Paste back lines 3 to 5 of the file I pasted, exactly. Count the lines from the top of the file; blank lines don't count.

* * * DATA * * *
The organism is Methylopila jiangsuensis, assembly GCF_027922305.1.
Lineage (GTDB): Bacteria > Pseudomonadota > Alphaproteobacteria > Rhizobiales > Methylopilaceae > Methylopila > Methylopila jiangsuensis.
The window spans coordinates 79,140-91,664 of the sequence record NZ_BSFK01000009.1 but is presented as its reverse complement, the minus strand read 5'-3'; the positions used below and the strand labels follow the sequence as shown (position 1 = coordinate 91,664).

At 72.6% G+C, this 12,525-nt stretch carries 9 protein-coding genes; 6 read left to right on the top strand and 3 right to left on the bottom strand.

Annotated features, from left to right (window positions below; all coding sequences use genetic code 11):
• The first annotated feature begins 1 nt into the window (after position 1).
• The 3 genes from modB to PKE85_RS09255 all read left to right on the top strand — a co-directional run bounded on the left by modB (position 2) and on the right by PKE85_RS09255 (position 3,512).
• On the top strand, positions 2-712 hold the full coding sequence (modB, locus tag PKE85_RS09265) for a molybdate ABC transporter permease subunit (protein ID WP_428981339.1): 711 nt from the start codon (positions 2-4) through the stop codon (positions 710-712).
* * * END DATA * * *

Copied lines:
The window spans coordinates 79,140-91,664 of the sequence record NZ_BSFK01000009.1 but is presented as its reverse complement, the minus strand read 5'-3'; the positions used below and the strand labels follow the sequence as shown (position 1 = coordinate 91,664).

At 72.6% G+C, this 12,525-nt stretch carries 9 protein-coding genes; 6 read left to right on the top strand and 3 right to left on the bottom strand.

Annotated features, from left to right (window positions below; all coding sequences use genetic code 11):